Psalms

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“For He satisfies the longing soul, And fills the hungry soul with goodness.” (Psalm 107:9 NKJV).

November 9, 2017

Why is there such a longing in the human soul? Why this emptiness that no physical thing, nor human relationship can fill? We hunger and thirst, so we attempt to satisfy our craving, but to no avail. Since nothing of this world satisfies the soul, isn’t this evidence that it was made for something or someone beyond it?

Surely, the hole within our soul is a residual echo of the fallen image of God within us. And it can only be filled by Jesus Christ. Of whom the apostle Paul wrote, “Christ is the visible image of the invisible God… Everything was created through him and for him” (Col. 1:15-16).

We were made by Christ and “for” Christ. The longing of the human soul will never be satisfied with anything or anyone other than Christ!

“Blessed be the Lord God of Israel From everlasting to everlasting! And let all the people say, “Amen!” Praise the Lord!” (Psalm 106:48 NKJV).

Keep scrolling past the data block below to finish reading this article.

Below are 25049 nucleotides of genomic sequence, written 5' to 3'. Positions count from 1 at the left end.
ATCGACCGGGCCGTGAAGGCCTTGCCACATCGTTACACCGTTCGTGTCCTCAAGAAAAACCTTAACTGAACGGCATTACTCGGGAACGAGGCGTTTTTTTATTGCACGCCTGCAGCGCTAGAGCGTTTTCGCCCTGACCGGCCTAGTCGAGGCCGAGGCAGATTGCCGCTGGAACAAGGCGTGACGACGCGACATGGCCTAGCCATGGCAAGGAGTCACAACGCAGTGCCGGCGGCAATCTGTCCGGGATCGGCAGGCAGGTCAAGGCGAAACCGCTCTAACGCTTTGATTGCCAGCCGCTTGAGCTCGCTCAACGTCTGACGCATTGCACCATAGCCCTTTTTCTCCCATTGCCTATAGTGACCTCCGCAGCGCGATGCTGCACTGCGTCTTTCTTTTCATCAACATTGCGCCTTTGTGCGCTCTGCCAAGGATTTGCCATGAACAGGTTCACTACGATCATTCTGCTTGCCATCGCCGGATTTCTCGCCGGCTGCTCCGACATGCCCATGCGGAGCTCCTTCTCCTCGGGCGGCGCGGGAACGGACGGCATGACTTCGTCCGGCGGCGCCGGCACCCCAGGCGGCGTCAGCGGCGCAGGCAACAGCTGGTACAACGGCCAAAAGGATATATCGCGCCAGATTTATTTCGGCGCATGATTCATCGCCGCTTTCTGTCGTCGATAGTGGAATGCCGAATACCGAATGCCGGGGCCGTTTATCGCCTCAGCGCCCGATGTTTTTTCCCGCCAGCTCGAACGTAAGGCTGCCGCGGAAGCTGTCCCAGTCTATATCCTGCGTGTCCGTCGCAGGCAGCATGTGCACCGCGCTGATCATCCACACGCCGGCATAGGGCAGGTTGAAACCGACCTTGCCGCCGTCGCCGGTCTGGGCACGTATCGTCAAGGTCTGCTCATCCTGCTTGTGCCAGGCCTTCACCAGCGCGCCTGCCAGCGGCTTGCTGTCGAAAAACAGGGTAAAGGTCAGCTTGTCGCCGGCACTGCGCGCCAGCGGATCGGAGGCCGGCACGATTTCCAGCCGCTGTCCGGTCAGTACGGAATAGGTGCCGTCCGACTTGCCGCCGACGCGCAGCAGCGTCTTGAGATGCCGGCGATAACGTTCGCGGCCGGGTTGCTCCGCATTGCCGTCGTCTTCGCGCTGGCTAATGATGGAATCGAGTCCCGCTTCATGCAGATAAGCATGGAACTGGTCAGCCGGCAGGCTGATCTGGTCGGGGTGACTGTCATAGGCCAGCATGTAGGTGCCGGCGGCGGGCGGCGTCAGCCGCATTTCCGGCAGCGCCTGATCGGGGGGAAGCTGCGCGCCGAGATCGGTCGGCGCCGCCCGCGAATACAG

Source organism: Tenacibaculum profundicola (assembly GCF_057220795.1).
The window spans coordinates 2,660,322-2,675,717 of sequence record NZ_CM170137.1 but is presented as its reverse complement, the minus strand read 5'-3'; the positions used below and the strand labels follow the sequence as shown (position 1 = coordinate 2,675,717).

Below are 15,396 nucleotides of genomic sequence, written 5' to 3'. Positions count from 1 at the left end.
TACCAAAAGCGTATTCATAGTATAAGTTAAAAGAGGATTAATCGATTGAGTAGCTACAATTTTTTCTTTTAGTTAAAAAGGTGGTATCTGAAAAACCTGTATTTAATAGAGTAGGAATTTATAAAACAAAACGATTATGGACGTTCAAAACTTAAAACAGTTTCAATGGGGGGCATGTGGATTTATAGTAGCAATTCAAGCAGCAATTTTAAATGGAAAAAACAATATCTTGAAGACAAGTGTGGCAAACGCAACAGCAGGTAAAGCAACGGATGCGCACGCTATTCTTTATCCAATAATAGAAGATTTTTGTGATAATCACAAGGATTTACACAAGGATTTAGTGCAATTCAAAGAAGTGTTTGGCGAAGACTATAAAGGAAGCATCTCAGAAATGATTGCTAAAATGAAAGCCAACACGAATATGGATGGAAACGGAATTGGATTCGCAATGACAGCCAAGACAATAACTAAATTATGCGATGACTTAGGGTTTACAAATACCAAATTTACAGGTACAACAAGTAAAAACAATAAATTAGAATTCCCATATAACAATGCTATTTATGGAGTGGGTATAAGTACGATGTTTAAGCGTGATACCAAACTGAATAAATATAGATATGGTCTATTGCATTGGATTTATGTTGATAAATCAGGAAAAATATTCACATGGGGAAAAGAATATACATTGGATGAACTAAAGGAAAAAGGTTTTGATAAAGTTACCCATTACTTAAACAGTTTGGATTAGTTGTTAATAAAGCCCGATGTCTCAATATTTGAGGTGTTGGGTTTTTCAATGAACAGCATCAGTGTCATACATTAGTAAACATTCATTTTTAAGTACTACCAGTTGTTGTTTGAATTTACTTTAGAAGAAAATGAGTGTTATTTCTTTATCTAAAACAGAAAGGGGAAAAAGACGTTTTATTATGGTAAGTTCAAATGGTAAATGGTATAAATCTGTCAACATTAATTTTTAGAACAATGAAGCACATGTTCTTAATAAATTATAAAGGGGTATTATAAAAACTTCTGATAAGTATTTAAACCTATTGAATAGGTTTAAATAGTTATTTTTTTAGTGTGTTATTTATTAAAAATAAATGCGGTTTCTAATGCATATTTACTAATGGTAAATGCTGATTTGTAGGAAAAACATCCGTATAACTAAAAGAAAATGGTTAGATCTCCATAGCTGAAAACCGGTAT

November 9, 2017

The psalmist concluded with an admonition that all people should shout “Amen,” when they hear the Lord being praised. “Amen” is more than the word we teach children to say at the end of their prayers. Some use it casually as a word of affirmation, or to say, “I agree.” It literally means, “So be it!” Yet for the Christ-follower, it takes on the further meaning of, “Let it be so in me!”

After the reading of God’s Word on Sundays, I usually say, “This is God’s Word.” To which the congregation responds, “Amen!” By doing so, they are affirming the statement’s truth, while also opening up their hearts and minds to receive it.

“I will sing to the Lord as long as I live; I will sing praise to my God while I have my being” (Psalm 104:33 NKJV).

November 2, 2017

The psalmist made a determined promise to himself that he would always sing praises to the Lord. As long has he had breath, he had decided in advance that he would worship God.

When I would visit my grandmother in the nursing home, she no longer remembered my name. Old age had stolen much of her mind. Yet, when my mother and I would begin to sing a hymn, her face would immediately light up, and she would join in, remembering every word. She and my mother had been in a gospel quartet for many years, so she automatically took the alto part, while my mother took the soprano and me the bass. She didn’t remember her daughter or grandson, but she still knew her Lord. And she sang His praises as long as she lived.

I desire to follow her example.

“For as the heavens are high above the earth, So great is His mercy toward those who fear Him; As far as the east is from the west, So far has He removed our transgressions from us.” (Psalm 103:11-12 NKJV).

October 31, 2017